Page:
Unlike many countries in Africa, the private sector drives the economy with the government spending accounting for only 10%. There are minimal economic regulations and a deep, cultural tradition of honoring obligations. There are no domestic and foreign commercial banks. Instead some money wiring companies (Dahabshiil is the largest), have grown to large financial businesses. They make loans, but at high interest rates and restrictive conditions.
The main national income derives from trade in camels, sheep and goats to Saudi Arabia and the Gulf states. The lack of international recognition has created a culture of self-reliance, supported by relatives and friends in the diaspora. About 60% of the economy is involved with livestock and another 20% is crop farming including sorghum, corn, fruit and vegetables. Somaliland is a producer of frankincense. There is a lively trade in the plant-stimulant khat which is a controlled-substances in some other countries. Somaliland is rich in minerals including one of world’s largest gypsum deposits, which are a potential source of hard currency income if exploited, hopefully in an ecological beneficial manner.
An important future contributor to the future economy is the Port of Berbera on the coast. In July 2013, the Raysut Cement of Oman announced that it will build a new state-of-the-art cement terminal there.
In May 2016, DP World of the UAE signed a $442 million agreement with the government to develop and operate a regional trade and logistics hub at the Port of Berbera. This port will greatly help Somaliland export and import goods. It will also dramatically increase Somaliland’s participation in importing and exporting goods to landlocked countries in Africa, particularly Ethiopia.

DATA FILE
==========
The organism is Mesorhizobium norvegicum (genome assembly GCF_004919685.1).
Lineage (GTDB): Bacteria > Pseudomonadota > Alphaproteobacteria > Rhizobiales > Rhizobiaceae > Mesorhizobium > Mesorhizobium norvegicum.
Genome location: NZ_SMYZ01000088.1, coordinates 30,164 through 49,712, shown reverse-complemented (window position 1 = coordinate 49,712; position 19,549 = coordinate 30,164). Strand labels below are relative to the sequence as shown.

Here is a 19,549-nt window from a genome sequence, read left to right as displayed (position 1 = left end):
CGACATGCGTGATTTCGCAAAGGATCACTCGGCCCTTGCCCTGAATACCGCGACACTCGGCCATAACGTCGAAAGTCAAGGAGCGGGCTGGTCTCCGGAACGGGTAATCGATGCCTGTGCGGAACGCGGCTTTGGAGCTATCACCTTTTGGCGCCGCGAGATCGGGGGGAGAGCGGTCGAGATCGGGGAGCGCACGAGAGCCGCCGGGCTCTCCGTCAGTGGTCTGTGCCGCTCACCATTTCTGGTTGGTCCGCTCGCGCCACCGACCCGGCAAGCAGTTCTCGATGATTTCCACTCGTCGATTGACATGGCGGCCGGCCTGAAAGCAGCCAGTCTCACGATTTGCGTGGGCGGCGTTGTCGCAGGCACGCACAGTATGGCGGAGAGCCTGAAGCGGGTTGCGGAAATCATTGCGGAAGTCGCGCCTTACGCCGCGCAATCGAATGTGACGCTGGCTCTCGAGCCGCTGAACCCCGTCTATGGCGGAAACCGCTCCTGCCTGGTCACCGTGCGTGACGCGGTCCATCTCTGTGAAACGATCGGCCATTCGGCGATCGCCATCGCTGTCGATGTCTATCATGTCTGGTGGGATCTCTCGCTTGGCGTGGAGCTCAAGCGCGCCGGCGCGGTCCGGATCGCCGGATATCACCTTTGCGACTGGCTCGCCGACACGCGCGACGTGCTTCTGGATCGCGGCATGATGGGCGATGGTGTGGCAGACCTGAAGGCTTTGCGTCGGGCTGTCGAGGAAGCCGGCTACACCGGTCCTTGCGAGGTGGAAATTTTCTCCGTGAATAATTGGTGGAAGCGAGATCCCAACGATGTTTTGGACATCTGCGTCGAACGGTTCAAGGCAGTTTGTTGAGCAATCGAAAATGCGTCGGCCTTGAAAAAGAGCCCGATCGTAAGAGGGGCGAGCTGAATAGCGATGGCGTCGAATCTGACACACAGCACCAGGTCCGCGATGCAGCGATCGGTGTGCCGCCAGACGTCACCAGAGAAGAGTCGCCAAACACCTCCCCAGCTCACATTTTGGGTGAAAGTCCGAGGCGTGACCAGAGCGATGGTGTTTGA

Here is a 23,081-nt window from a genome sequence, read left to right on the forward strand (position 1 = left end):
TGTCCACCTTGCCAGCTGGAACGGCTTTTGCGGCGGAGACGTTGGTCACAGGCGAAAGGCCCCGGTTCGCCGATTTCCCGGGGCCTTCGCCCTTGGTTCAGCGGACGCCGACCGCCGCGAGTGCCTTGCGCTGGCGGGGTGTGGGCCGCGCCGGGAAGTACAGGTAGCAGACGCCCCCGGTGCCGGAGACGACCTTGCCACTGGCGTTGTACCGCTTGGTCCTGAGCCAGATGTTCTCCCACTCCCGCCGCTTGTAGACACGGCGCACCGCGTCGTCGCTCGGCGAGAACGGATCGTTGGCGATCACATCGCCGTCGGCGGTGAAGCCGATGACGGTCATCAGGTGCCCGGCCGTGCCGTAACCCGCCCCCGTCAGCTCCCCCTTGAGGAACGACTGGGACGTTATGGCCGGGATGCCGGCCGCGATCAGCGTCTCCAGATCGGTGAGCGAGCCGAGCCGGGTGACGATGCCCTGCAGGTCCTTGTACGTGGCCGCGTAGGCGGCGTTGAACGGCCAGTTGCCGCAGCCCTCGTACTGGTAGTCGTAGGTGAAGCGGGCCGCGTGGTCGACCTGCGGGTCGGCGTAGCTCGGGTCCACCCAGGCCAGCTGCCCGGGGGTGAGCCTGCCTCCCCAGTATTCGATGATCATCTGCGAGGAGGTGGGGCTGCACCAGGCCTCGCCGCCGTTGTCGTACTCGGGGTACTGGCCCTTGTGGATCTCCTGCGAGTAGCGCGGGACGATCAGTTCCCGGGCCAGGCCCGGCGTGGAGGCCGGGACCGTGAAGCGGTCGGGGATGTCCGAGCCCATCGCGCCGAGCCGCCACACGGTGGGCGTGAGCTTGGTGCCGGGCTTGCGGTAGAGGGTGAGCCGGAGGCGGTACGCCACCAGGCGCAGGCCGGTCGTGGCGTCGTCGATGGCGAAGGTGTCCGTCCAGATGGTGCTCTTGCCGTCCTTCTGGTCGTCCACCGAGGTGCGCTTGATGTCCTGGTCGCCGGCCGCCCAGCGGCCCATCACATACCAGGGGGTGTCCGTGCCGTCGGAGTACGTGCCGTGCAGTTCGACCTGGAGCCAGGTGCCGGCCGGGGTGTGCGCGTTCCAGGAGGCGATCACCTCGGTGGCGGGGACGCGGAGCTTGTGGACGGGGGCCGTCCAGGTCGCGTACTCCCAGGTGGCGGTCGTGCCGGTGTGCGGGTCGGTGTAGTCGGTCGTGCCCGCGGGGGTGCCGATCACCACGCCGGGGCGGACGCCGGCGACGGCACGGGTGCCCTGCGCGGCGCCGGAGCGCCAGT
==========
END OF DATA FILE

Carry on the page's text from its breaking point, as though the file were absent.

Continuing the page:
Part 2 – Traveling Through Somaliland
We spent some of our time discussing the business environment with government officials and business persons and evaluating sectors of the economy which are particularly promising. As part of this effort we met with Vice President Abdirahman Saylici (center in the picture).
For the rest of our jammed-packed days, we explored Hargeisa and places within a couple hour drive. Here is a map of where we went.
Just driving through this bustling city with litter everywhere is interesting, but there is only one paved road, which makes traveling dusty and jarring.
Somalis are traditionally nomads and have spent centuries raising goats. Wherever you go in Hargeisa, you will see wandering, domesticated goats.
The outdoor cafes are usually full, but only with men.
A not-to-be-missed site is the memorial of a Somali Air Force MiG fighter jet that was shot down during the Somali Civil War.
In May 1988 Somalia President Siad Barre ordered his air force to bomb northwestern Somalia, which was a stronghold of the opposition Somali National Movement (SNM). During this killing spree, this MiG was shot down and became an important symbol of the resistance, as evidenced by a mural at the base of the memorial.
Following the collapse of Barre’s government in early 1991, Somaliland declared independence and claimed the territory of the former British Somaliland.
The central market is the main shopping district and sells a department store-quantity of goods on several streets.
Some items sold are not common staples and household goods. For example, one entrepreneur was selling organic medicines and ointments, plus animal-skeletal curiosities.
An important business is the distribution of the stimulant khat. One day when we were there, there was a delay in the daily delivery. This caused considerable consternation for many frequent users.
We met diaspora Somalis from the UK, who invited us one night to a restaurant called Summertime. While there, we listened to an oud musician play traditional Somali songs.
Laas Geel Cave Paintings
If Somaliland was a recognized country, Laas Geel would be an UNESCO World Heritage Site. Yet it is even not recognized on the seemingly omniscient Google Maps. It is about 35 miles from Hargeisa on the road to Berbera. The name means “camel waterhole” because it is situated at the confluence of two wadis (dry streams except during heavy rains).
The caves, or rocky outcrops, have paintings of cattle, herders and related themes.
They are at least a whopping 5,000 years old. Amazingly, they were virtually unknown to the outside world until 2002. The colors and shapes are remarkably well preserved, because of the dry climate.